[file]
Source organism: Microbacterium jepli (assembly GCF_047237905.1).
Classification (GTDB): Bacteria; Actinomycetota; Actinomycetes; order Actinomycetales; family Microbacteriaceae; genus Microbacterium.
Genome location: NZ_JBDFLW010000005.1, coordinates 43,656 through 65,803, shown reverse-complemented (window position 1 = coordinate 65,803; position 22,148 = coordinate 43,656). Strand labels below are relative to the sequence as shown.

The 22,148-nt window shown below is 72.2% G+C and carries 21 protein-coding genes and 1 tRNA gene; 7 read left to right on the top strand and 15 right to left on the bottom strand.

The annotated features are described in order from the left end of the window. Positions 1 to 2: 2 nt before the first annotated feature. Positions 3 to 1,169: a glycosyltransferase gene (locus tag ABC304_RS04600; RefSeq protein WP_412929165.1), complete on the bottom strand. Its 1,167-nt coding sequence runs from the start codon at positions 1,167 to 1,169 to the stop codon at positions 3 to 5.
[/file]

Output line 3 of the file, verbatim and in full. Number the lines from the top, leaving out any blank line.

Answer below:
Genome location: NZ_JBDFLW010000005.1, coordinates 43,656 through 65,803, shown reverse-complemented (window position 1 = coordinate 65,803; position 22,148 = coordinate 43,656). Strand labels below are relative to the sequence as shown.